Penrith will be part of a worldwide celebration of gender and sexual diversities on the International Day Against Homophobia and Transphobia (IDAHOT).
On Sunday, May 17, the community will come together at Regatta Park, Emu Plains to ‘Shine a Light’ on discrimination against lesbian, gay, bisexual and transgender (LGBT) people.
Pastor of The Open Door Church in Cranebrook, Sue Palmer has held similar meets with the LGBT community, but said this international day will bring many groups together on a much bigger scale.
“It’s about bringing together a number of our different LGBT groups that are currently meeting in western Sydney from Parramatta to Penrith,” she said.
Pr Palmer said the day will have a focus on keeping people safe and comfortable when they are going through transitional stages of their life, such as coming out to the community.
“Teenagers are coming out at younger and younger age,” she said.
“We need to know what is going on in our schools that keeps our young ones safe when they’re going through that coming out period – it’s such a hard time.”
Pr Palmer meets every Sunday with The Open Door Church, and said almost 90 per cent of attendees are LGBT who feel safer meeting with like minded people.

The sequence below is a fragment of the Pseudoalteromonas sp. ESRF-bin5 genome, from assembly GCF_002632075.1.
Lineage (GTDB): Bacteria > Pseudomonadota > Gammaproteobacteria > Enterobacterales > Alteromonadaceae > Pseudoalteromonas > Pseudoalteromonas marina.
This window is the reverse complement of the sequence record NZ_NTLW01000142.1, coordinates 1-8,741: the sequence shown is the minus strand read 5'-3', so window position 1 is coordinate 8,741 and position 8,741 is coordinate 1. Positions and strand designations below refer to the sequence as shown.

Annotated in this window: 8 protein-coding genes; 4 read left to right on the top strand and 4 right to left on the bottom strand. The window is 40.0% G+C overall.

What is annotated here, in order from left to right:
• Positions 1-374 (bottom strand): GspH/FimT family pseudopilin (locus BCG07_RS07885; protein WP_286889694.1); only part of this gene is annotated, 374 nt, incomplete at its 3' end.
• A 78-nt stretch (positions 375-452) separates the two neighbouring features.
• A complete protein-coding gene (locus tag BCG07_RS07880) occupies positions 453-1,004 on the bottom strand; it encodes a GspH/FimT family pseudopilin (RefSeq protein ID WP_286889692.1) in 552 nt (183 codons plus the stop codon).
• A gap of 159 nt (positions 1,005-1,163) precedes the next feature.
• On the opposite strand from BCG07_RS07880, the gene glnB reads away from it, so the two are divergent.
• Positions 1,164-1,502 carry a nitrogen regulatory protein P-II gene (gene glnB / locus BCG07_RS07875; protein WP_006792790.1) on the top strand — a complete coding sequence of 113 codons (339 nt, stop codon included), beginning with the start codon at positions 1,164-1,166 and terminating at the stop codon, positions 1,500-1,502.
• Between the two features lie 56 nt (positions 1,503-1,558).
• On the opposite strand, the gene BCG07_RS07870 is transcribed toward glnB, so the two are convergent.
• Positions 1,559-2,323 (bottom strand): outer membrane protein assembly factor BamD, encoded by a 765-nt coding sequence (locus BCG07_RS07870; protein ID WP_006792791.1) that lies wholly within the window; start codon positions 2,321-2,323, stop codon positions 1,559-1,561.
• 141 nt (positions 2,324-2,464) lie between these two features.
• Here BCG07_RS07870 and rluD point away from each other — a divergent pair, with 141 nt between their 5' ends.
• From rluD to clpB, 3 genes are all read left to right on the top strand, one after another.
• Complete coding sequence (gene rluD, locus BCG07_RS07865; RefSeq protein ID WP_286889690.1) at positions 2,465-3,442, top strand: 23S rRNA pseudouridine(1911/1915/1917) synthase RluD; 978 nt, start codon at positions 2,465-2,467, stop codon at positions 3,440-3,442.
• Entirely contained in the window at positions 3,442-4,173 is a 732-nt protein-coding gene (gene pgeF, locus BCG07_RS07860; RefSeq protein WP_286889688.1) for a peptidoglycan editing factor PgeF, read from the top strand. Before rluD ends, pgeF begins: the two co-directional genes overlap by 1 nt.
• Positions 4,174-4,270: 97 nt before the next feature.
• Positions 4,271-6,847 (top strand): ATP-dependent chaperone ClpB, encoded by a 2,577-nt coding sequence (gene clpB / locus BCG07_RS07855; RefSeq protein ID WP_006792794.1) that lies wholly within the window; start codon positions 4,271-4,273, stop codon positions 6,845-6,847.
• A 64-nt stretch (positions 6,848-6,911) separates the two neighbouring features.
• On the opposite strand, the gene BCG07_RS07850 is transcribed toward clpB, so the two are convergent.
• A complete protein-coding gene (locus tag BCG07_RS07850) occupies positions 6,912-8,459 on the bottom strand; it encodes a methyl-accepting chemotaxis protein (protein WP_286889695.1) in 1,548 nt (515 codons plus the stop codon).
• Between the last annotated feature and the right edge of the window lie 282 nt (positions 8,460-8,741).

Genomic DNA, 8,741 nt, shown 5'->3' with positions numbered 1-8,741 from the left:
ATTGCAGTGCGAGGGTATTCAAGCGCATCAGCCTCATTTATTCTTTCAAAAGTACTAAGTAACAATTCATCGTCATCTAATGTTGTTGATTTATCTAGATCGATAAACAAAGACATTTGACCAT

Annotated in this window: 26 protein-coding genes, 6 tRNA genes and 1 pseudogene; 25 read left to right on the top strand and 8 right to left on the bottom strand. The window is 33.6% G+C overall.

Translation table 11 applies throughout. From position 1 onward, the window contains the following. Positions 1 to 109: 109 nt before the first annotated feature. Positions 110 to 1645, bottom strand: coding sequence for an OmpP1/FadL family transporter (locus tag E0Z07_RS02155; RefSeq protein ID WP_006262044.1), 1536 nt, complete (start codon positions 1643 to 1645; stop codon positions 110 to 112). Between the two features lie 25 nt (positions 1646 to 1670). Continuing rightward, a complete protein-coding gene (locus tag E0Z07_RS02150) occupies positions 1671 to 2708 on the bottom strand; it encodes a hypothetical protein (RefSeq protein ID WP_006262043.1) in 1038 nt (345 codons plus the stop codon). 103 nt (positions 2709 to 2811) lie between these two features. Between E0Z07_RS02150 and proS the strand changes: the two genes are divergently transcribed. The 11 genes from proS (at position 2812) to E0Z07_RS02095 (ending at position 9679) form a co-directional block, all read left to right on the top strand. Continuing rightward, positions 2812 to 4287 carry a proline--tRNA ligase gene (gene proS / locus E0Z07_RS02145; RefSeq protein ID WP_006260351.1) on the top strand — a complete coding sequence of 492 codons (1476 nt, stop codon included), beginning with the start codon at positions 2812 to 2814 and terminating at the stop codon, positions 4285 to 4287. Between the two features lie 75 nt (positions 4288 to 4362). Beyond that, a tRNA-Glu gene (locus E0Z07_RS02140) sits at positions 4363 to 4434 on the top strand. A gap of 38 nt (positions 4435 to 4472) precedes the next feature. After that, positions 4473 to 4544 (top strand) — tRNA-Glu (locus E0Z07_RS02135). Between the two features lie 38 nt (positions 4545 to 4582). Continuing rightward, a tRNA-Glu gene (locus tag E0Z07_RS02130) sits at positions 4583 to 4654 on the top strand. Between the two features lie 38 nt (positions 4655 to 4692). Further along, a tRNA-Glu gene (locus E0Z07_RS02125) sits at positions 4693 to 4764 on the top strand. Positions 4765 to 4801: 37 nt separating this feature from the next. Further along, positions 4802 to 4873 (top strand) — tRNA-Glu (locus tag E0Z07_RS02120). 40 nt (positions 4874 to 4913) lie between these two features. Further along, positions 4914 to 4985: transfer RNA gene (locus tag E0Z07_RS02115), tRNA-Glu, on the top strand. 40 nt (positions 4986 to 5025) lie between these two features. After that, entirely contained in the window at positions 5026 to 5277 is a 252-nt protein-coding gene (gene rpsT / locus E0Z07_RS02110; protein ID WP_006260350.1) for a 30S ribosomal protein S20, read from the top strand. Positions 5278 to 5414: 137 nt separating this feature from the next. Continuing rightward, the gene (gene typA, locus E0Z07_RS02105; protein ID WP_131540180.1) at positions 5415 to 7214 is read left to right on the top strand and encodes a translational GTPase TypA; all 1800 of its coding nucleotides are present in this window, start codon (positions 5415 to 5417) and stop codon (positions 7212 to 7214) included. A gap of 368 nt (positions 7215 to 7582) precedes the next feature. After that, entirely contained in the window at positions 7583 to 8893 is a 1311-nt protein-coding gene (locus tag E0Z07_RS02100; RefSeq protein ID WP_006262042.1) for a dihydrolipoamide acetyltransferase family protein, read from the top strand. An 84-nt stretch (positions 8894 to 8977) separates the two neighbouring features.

“There are so many layers of [harassment and bullying] in the community,” she said.
“We want a heightened awareness for our western Sydney communities of what homophobia can look like on different levels.”
On the day, there will be a free Picnic in the Park from 11am to 3pm, a play area for kids with a photo booth, plus performances from Sheryl Scharkie and Jye Bryant and Friends.
“We’ll also have LayDee KinMeee, she hosts our Tuesday trivia nights at the Top Pub, but she’s also well known for yodelling so I’m pretty sure she’ll give us a number or two,” Pr Palmer said.
“We’ve organised a picnic with Penrith City Council who are providing a free BBQ for everybody.”
A Penrith City Council spokesperson confirmed they will be sponsoring the food costs of the BBQ for this event.
– Dale Drinkwater